Before 1994 (the year the Acrysof IOL was FDA-approved), IOL choices were fairly simple. Surgeons who performed manual extracapsular cataract extractions implanted large-optic PMMA IOLs, and those who practiced phacoemulsification usually selected either a foldable silicone IOL or a truncated, oval PMMA lens. Although the ensuing innovations in and evolution of IOL design have produced enormous benefits for surgeons and their patients, this remarkable progress has come at the expense of simplicity. Gone are the days when we merely chose a primary IOL model to implant in all patients. Now, we must individualize IOL selection depending on a host of patient variables.
During the past 10 years, much of the focus of IOL research has centered on determining the best IOL material and the best haptic and edge configurations. In terms of biocompatibility, both hydrophobic acrylic and second-generation silicone have emerged as superior materials. Combining truncated optic edges with these two materials has dramatically reduced the incidence of posterior capsular opacification. Thanks to the latest generation of IOL injectors, virtually all foldable IOLs can currently pass through sutureless, sub-3.5-mm incisions.
Now that these questions have largely been settled by evidence-based studies, new IOL technology is proceeding in two important directions that both relate to optics. One set of innovations seeks to expand refractive benefits (eg, toric IOLs, minus- or low-plus-powered IOLs, and presbyopia-reducing IOLs). Indeed, once the Restor multifocal IOL (Alcon Laboratories, Inc.) is released, US patients averse to reading glasses will have four IOL options from which to choose: an accommodating IOL, two multifocal designs, and pseudophakic monovision.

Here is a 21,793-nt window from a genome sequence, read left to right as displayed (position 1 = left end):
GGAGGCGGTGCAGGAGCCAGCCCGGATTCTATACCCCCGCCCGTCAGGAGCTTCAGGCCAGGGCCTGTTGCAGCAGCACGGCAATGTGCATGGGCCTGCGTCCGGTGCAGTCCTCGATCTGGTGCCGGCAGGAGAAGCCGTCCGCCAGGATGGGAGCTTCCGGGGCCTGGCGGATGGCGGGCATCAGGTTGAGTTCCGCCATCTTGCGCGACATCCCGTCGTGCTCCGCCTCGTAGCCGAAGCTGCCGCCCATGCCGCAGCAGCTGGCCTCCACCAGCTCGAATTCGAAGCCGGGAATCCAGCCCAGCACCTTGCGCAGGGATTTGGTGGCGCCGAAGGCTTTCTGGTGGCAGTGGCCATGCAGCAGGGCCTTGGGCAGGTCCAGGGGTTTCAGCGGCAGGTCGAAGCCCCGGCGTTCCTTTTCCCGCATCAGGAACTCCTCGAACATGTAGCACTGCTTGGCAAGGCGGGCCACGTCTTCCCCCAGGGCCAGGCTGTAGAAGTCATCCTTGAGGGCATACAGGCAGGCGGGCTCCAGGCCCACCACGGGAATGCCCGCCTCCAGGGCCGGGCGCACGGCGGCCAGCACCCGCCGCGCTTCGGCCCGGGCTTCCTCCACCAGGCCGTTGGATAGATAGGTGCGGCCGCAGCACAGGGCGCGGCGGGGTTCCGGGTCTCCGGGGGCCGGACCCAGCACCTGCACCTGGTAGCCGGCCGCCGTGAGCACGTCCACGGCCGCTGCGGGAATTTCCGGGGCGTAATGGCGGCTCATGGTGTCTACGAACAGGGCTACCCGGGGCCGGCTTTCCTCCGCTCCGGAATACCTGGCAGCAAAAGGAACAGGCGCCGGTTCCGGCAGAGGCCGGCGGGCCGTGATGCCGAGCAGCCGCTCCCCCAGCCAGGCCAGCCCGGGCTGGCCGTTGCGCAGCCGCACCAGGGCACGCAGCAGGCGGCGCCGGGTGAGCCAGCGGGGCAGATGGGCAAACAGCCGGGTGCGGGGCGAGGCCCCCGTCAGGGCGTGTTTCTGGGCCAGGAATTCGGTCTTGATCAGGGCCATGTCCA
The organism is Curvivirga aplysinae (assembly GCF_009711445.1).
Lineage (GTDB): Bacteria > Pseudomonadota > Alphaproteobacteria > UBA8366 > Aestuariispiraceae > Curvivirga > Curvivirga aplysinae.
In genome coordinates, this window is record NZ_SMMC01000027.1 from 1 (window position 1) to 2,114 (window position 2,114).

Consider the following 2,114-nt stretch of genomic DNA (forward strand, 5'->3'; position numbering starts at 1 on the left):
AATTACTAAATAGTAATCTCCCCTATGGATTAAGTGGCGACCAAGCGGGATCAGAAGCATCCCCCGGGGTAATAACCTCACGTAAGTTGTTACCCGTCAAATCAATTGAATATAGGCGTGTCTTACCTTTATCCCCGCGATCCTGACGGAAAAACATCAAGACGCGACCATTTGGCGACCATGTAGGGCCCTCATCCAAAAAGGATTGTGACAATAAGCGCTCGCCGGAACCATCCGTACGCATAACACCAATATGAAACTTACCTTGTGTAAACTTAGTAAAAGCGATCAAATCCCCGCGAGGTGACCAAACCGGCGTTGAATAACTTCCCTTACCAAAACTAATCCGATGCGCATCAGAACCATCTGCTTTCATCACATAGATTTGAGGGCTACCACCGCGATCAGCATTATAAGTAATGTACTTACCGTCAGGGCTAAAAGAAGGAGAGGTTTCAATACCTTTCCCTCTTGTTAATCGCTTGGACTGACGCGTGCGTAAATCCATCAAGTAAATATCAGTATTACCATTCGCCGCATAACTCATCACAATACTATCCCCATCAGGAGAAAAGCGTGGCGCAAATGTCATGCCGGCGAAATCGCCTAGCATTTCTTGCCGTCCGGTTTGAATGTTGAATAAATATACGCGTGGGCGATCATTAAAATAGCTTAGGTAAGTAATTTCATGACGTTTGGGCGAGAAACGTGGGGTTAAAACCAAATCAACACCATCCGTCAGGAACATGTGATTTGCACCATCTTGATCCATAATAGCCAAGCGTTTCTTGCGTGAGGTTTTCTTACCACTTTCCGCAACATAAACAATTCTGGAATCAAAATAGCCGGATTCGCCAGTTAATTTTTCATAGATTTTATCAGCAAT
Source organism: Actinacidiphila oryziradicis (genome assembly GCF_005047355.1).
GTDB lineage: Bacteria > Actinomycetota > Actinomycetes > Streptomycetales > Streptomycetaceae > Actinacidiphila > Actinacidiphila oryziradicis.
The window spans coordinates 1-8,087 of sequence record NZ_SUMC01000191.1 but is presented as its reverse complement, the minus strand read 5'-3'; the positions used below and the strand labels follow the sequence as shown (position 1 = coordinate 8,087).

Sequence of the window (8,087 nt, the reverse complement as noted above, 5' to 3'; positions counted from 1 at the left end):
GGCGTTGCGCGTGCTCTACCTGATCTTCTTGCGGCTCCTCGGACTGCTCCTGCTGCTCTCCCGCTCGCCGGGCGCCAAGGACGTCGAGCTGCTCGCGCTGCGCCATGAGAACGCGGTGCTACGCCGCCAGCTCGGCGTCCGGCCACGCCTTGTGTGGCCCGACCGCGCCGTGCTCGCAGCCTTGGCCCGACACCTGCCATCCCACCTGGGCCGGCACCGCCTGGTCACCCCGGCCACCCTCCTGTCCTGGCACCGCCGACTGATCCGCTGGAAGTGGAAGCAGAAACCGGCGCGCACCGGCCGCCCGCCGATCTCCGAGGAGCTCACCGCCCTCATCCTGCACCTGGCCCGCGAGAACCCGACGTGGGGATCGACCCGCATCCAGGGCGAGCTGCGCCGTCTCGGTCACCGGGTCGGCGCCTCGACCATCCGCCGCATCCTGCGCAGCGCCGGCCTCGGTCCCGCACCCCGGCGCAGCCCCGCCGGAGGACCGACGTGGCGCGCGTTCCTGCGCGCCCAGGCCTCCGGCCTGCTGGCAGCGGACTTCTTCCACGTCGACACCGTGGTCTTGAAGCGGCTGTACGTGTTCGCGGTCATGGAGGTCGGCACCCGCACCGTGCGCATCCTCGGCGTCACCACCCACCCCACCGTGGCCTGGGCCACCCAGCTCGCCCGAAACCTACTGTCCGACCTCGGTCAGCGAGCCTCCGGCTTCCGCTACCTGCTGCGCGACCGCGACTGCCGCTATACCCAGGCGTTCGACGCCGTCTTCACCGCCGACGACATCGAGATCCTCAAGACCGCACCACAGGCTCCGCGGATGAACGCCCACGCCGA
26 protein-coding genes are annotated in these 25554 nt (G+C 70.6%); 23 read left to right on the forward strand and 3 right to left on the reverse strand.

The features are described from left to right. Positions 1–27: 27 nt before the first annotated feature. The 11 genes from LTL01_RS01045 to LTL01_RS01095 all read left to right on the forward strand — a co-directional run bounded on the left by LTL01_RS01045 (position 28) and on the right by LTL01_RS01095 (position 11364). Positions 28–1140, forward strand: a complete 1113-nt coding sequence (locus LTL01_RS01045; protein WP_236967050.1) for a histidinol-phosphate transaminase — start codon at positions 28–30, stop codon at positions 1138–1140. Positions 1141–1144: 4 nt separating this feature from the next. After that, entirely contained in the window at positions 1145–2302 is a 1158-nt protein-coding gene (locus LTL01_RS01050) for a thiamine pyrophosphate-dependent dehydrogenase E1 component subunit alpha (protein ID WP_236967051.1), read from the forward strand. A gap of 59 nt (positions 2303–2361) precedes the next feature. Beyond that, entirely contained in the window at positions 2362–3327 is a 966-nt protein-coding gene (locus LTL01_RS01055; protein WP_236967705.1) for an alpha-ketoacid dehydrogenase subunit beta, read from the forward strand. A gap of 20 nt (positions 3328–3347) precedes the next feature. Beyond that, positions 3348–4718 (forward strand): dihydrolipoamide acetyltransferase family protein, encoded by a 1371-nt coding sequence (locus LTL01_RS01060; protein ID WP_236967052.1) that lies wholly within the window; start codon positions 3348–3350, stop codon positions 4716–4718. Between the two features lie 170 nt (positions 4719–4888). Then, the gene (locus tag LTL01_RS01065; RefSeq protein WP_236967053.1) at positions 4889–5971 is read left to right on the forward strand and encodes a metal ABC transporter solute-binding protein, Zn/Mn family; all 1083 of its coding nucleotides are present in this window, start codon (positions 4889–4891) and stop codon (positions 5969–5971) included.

Appropriately, the other important frontier of IOL technology is pseudophakic contrast sensitivity. Such analysis is necessary to better understand the potential advantages of aspheric lenses such as the Tecnis IOL (Advanced Medical Optics, Inc.) and the potential drawbacks of multifocal and blue-blocking optics. With so many creative new IOL designs, evaluating the optimal balance between optical benefits and tradeoffs should be our next priority. Interestingly, major IOL concerns of the past decade—posterior capsular opacification, inflammation, centration, and incision size—were quickly assessable at the slit lamp. We will need different tools to better understand contrast sensitivity, IOL-related dysphotopsias, pseudo- or true accommodation, and ultimately overall quality of vision.
Although futuristic IOL concepts continue to pique our curiosity, this issue of Cataract & Refractive Surgery Today focuses on a more immediate and practical question: which pseudophakic IOL to choose in 2005? The following pages highlight six options that are either relatively new or are expected to debut this year. To debate their merits, we convened a panel of experts to share their experiences in a roundtable discussion that was not commercially sponsored. As you will see, there is no clear consensus. However, we hope that this issue will stimulate you to formulate new questions and opinions of your own.
TOP 5 ARTICLES FROM 2004
- Capsular Tension Rings
By Ming Wang, MD, PhD
- Which IOL Will You Choose in 2005?
By David F. Chang, MD, Chief Medical Editor
- Capsular Tension Rings Versus Capsule Retractors
By David F. Chang, MD
- The Capsular Tension Ring: Indications for Use
By I. Howard Fine, MD
- Retinal Complications After Refractive Lens Exchange
By Joseph Colin, MD; Julien Kerautret, MD; and Jean-François Korobelnik, MD